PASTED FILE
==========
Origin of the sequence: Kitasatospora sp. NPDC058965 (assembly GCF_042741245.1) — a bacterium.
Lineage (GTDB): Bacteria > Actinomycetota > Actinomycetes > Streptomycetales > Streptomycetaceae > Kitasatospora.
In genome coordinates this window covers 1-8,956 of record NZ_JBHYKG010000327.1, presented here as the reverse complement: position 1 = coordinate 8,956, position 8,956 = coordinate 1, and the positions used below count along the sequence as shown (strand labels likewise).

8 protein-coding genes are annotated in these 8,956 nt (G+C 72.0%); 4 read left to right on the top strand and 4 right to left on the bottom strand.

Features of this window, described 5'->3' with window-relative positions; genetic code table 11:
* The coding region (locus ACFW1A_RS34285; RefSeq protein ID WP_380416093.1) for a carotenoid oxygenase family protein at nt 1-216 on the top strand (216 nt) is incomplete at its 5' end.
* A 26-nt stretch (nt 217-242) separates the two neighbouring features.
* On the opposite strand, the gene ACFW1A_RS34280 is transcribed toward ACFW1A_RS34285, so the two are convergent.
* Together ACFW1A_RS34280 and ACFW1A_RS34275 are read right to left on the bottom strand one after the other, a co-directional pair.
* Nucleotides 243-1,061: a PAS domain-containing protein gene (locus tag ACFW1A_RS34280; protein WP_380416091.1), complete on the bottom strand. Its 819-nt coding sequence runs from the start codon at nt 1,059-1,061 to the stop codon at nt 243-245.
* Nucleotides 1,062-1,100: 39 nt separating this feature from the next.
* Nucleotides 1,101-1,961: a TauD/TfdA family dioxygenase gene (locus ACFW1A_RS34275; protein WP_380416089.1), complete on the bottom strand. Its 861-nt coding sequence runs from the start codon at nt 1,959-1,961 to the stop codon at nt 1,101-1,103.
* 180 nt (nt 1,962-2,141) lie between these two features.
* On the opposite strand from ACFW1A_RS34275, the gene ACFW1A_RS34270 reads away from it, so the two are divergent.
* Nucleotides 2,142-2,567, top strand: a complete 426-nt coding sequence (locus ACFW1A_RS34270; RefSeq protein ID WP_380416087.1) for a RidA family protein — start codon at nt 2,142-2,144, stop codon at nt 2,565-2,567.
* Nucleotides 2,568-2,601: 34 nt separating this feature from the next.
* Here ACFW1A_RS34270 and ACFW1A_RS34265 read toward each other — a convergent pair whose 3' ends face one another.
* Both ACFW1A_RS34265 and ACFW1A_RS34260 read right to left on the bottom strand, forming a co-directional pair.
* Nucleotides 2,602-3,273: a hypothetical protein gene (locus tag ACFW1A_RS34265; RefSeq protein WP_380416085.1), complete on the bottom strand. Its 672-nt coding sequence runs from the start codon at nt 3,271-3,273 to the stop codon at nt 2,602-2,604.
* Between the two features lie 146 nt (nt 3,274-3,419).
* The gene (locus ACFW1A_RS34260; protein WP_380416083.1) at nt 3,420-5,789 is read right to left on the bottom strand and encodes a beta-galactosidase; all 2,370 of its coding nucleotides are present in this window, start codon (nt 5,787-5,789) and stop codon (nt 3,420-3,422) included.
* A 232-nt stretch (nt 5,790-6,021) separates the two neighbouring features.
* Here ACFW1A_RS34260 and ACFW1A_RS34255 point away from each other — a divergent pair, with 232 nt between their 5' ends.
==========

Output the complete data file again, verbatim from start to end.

Origin of the sequence: Kitasatospora sp. NPDC058965 (assembly GCF_042741245.1) — a bacterium.
Lineage (GTDB): Bacteria > Actinomycetota > Actinomycetes > Streptomycetales > Streptomycetaceae > Kitasatospora.
In genome coordinates this window covers 1-8,956 of record NZ_JBHYKG010000327.1, presented here as the reverse complement: position 1 = coordinate 8,956, position 8,956 = coordinate 1, and the positions used below count along the sequence as shown (strand labels likewise).

8 protein-coding genes are annotated in these 8,956 nt (G+C 72.0%); 4 read left to right on the top strand and 4 right to left on the bottom strand.

Features of this window, described 5'->3' with window-relative positions; genetic code table 11:
* The coding region (locus ACFW1A_RS34285; RefSeq protein ID WP_380416093.1) for a carotenoid oxygenase family protein at nt 1-216 on the top strand (216 nt) is incomplete at its 5' end.
* A 26-nt stretch (nt 217-242) separates the two neighbouring features.
* On the opposite strand, the gene ACFW1A_RS34280 is transcribed toward ACFW1A_RS34285, so the two are convergent.
* Together ACFW1A_RS34280 and ACFW1A_RS34275 are read right to left on the bottom strand one after the other, a co-directional pair.
* Nucleotides 243-1,061: a PAS domain-containing protein gene (locus tag ACFW1A_RS34280; protein WP_380416091.1), complete on the bottom strand. Its 819-nt coding sequence runs from the start codon at nt 1,059-1,061 to the stop codon at nt 243-245.
* Nucleotides 1,062-1,100: 39 nt separating this feature from the next.
* Nucleotides 1,101-1,961: a TauD/TfdA family dioxygenase gene (locus ACFW1A_RS34275; protein WP_380416089.1), complete on the bottom strand. Its 861-nt coding sequence runs from the start codon at nt 1,959-1,961 to the stop codon at nt 1,101-1,103.
* 180 nt (nt 1,962-2,141) lie between these two features.
* On the opposite strand from ACFW1A_RS34275, the gene ACFW1A_RS34270 reads away from it, so the two are divergent.
* Nucleotides 2,142-2,567, top strand: a complete 426-nt coding sequence (locus ACFW1A_RS34270; RefSeq protein ID WP_380416087.1) for a RidA family protein — start codon at nt 2,142-2,144, stop codon at nt 2,565-2,567.
* Nucleotides 2,568-2,601: 34 nt separating this feature from the next.
* Here ACFW1A_RS34270 and ACFW1A_RS34265 read toward each other — a convergent pair whose 3' ends face one another.
* Both ACFW1A_RS34265 and ACFW1A_RS34260 read right to left on the bottom strand, forming a co-directional pair.
* Nucleotides 2,602-3,273: a hypothetical protein gene (locus tag ACFW1A_RS34265; RefSeq protein WP_380416085.1), complete on the bottom strand. Its 672-nt coding sequence runs from the start codon at nt 3,271-3,273 to the stop codon at nt 2,602-2,604.
* Between the two features lie 146 nt (nt 3,274-3,419).
* The gene (locus ACFW1A_RS34260; protein WP_380416083.1) at nt 3,420-5,789 is read right to left on the bottom strand and encodes a beta-galactosidase; all 2,370 of its coding nucleotides are present in this window, start codon (nt 5,787-5,789) and stop codon (nt 3,420-3,422) included.
* A 232-nt stretch (nt 5,790-6,021) separates the two neighbouring features.
* Here ACFW1A_RS34260 and ACFW1A_RS34255 point away from each other — a divergent pair, with 232 nt between their 5' ends.